The New Threat, The Attack
The Social, Orlando, Fl • March 29, 2008
After a sorely disappointing trek to the world of Taste of Chaos, I reveled in the musky sweat of a much more personable Time Again gig at The Social. There’s something soothing about going from the inflatable corporate cleanliness of a mainstream rock show to the unregulated chaos of small time punk rock.
While bands and fans mingled, I washed the previous night’s stench off and settled in for a pair of local acts get set to ease us into a bullshit-free evening of music.
Both The Attack and The New Threat play like modern concepts like MySpace, blogs, and mp3s never happened. The music, and the overall vibe, take back to the days when hardcore had an identity completely separate from other areas of music. Those days hardcore was a way of life for many, not just a Friday night fad. These two local packs may not be household names outside of this fair city, but they brought in a sizable fan base. The New Threat (also known as TNT, and previously called Ten New Toes) had at least a dozen fans who actually left after their set, having paid the admission price to see them alone. “I don’t care to see Time Again,” one TNT fan told me, “I like Rancid.”
So there it was, earlier than I had expected, the Rancid comparison. Yes, Time Again are second generation Rancids, and they even call Hellcat Records home (Rancid vocalist Tim Armstrong’s label). I’ve disregarded this California band in the past myself so I can hardly blame anyone for doubting the band’s integrity, but ya know what? They’re a great live band, and their recent release Darker Days is one giant step forward to becoming a band that deserves to be judged on its own merit.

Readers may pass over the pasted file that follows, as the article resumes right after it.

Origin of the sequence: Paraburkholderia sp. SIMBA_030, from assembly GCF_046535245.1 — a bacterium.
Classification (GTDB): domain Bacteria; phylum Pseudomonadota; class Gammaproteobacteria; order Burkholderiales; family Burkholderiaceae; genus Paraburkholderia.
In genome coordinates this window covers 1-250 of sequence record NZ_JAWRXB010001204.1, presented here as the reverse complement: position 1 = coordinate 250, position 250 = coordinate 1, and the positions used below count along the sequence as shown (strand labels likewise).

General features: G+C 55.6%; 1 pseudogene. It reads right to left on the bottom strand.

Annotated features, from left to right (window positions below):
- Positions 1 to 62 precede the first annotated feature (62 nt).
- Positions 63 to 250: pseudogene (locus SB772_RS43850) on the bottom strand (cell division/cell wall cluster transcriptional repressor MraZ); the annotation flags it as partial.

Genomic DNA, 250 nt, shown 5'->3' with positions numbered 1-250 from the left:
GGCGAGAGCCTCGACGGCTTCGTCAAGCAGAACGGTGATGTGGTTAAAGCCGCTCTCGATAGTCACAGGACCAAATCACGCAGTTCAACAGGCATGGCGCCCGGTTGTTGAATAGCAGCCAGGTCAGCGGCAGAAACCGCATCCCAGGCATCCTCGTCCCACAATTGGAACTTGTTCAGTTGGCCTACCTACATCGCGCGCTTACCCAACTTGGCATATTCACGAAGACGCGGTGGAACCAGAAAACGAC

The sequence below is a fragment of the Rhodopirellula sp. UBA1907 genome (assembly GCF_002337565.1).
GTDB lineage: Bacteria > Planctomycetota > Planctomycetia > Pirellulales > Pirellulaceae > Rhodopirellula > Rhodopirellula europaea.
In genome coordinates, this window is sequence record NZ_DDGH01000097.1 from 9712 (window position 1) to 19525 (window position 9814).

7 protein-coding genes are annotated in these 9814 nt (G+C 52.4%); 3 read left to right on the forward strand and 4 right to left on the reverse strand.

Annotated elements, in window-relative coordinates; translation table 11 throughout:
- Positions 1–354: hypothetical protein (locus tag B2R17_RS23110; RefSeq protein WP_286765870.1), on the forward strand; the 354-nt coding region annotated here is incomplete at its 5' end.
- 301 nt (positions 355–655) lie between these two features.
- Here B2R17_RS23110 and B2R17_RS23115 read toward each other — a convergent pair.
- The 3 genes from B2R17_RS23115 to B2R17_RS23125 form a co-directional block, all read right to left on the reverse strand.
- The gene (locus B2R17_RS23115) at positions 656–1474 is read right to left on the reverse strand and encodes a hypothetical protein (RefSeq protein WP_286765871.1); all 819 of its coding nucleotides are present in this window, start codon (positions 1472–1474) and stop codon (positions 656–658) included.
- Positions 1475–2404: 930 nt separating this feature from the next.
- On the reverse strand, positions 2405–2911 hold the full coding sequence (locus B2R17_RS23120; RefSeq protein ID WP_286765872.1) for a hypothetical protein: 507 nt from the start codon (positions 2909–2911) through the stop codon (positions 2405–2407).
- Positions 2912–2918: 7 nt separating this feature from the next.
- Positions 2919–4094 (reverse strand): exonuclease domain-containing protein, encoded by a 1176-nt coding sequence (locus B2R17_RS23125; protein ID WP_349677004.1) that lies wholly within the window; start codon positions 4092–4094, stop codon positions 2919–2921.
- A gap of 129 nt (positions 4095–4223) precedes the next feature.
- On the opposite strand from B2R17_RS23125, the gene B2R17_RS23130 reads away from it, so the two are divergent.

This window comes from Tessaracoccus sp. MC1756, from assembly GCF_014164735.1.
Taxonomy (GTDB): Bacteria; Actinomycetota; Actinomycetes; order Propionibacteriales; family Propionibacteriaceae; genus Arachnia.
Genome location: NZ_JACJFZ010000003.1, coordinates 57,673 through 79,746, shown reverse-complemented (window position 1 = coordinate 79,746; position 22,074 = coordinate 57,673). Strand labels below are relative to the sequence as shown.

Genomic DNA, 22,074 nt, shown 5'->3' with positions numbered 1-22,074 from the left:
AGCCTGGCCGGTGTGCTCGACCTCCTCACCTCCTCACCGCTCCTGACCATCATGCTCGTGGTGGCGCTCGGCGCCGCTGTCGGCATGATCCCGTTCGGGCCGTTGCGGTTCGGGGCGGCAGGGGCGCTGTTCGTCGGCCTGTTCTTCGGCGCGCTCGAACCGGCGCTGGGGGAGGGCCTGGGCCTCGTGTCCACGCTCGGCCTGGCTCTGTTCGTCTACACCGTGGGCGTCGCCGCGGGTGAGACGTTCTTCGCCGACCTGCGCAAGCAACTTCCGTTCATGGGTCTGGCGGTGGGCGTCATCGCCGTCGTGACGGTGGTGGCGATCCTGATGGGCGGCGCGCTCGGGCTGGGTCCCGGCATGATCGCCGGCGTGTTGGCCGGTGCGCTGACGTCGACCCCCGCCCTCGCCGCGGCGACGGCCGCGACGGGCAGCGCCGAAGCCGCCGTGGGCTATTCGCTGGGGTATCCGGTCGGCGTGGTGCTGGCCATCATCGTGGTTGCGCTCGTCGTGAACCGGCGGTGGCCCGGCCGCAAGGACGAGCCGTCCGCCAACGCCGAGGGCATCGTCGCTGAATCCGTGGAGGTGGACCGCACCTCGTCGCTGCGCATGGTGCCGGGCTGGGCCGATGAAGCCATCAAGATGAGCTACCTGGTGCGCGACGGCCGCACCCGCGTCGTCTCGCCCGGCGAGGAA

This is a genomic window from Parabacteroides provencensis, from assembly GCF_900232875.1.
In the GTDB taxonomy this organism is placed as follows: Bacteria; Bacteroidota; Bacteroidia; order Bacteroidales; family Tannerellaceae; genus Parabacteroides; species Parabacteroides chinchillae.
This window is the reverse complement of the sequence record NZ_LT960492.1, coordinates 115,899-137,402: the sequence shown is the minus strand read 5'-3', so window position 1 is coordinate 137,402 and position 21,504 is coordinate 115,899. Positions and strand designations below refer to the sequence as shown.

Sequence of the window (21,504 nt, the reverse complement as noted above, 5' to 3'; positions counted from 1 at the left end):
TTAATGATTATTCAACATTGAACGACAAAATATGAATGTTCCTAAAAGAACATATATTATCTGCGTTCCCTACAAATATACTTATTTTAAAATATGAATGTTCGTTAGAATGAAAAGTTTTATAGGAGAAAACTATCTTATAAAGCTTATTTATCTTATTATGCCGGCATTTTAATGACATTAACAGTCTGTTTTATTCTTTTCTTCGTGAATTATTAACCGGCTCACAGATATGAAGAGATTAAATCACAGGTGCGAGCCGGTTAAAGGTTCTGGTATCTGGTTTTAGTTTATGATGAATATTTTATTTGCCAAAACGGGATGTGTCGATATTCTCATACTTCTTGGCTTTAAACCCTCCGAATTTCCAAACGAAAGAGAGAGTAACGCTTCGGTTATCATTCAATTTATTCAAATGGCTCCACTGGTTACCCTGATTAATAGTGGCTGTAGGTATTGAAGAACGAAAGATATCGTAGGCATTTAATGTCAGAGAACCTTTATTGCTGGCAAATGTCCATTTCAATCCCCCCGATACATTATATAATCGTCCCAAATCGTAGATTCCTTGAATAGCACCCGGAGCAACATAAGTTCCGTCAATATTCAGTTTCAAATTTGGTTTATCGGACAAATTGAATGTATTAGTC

Opening with “Day Like This” followed by “Junkies,” the tortured mind of front man Daniel Dart was laid bare. Having openly talked about his past drug addictions and rehabilitation through music in the press, I can only imagine how twisted it must be for him (or any musician in a similar position) to struggle to become sober only to spent night after night entertaining kids who are piss drunk and having a great time at his feet. It’s an unenviable position that he’s put himself in.
Dart’s persona, both on stage and off, is quietly intense. He walks the edge of the stage, leans into the arms that reach out to him, but somehow seems guarded. He’s not a jumper and he doesn’t dive into the audience, at least not since I’ve seen them play, yet there’s a presence about him that’s absolute.
While Dart kept everyone guessing about what was going on behind his eyes, his band mates played like it was a party. It’s the trio of Elijah Reyes, Oren Soffer, and Ryan Purucker that hold this band grounded in the moment. I’d like to imagine that Dart would just as soon wander off into the dark streets to explore the night’s city, and that it’s his band mates that help him channel his energy into the performance.
The band exited the stage, but shouts brought them back quickly. Answering the repeated shout outs for it, the band encored with “Outcast” during which fans stormed the stage to share on vocal duties.
To see more photos of this show, and others, go to www.jencray.com.